Until things change at the Capitol, you do not need to show a photo ID at the polls.
While bills to require a photo ID are currently being considered by the state Legislature, Wisconsin Government Accountability Board Spokesman Reid Magney reminds voters that the law has not yet changed.
Magney says poll workers are not allowed under current law to request photo IDs from Wisconsin voters. “If you are already registered, you don’t need to really bring anything with you. When you go to the polling place, you tell the election worker your name and your address and that will get you a ballot.”
If you’re not yet registered and want to do so on Election Day, you will need some form of identification showing proof of residence. Magney says that could be, but is not required to be, a photo ID. “You need something that shows your current address, that can be a (photo) ID, that can be a government paycheck, it can be a lease or a property tax bill or some other document.”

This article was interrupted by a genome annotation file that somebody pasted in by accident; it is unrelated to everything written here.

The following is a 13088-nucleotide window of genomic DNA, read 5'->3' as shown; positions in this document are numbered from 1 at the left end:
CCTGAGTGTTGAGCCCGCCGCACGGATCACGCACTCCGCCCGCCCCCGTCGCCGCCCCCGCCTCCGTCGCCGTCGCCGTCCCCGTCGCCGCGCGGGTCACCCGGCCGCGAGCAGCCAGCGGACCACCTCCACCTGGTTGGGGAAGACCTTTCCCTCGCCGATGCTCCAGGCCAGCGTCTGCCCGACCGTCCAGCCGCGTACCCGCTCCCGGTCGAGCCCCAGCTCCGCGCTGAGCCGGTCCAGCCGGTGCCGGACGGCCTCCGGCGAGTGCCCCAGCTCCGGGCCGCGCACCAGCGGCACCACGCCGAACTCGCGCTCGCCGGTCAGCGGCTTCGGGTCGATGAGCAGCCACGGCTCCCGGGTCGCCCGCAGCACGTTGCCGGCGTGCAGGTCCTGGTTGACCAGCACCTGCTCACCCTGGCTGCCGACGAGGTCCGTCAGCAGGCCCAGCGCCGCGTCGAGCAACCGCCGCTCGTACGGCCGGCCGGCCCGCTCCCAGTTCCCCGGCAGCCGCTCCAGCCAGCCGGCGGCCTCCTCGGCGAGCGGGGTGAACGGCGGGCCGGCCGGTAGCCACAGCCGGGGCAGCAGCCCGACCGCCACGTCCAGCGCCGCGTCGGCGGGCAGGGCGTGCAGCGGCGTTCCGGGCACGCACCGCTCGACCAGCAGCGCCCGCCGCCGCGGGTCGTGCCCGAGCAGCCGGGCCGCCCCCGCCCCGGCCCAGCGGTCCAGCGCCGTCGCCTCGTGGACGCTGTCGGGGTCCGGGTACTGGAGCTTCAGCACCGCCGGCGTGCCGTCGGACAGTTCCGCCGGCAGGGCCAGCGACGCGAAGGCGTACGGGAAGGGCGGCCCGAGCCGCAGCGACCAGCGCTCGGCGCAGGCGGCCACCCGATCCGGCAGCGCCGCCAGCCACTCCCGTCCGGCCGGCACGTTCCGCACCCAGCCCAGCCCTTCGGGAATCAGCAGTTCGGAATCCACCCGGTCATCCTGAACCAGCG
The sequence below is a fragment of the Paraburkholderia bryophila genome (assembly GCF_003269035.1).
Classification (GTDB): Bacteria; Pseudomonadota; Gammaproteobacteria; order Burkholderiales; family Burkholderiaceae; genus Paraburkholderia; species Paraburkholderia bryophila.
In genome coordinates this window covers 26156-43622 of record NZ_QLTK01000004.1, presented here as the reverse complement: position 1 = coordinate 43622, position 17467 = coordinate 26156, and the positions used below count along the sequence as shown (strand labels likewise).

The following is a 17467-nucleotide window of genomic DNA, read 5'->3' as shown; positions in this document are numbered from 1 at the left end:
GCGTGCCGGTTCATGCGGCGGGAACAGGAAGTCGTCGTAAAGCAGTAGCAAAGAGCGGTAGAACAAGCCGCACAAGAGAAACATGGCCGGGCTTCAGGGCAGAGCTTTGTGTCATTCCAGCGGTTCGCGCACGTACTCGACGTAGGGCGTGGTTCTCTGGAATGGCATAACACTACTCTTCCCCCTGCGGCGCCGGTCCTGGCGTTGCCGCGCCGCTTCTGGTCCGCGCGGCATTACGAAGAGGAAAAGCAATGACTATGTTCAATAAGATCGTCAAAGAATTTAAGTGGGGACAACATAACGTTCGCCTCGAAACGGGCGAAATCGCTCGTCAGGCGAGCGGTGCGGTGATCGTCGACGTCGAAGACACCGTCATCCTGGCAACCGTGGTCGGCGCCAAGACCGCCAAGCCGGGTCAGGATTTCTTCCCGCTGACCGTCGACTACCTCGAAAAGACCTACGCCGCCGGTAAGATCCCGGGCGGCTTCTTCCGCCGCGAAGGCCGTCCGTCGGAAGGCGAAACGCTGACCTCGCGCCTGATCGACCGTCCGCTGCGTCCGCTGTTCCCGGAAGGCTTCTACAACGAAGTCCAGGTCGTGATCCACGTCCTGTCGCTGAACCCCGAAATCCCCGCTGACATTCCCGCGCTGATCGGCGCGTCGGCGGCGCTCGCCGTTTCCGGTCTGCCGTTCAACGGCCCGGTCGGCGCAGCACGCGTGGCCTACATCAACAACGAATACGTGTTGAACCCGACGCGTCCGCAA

You could simply show a utility bill, bank statement or a paycheck. Visit the Voter Public Access website to see whether you’re registered, location of that polling place, and get a sample ballot.
The most prominent statewide race on the Spring Election ballot is for Supreme Court Justice. JoAnne Kloppenburg challenges incumbent Justice David Prosser for the ten-year position on the bench. Voters will select circuit court judges as well as local school board officials. Also, primary elections will be held in two Assembly districts prior to the May 3rd Special Election to fill three seats vacated after GOP lawmakers took positions in the Walker Administration.
The GAB is predicting voter turnout of approximately 20 percent. Polls are open Tuesday from 7 a.m. to 8 p.m.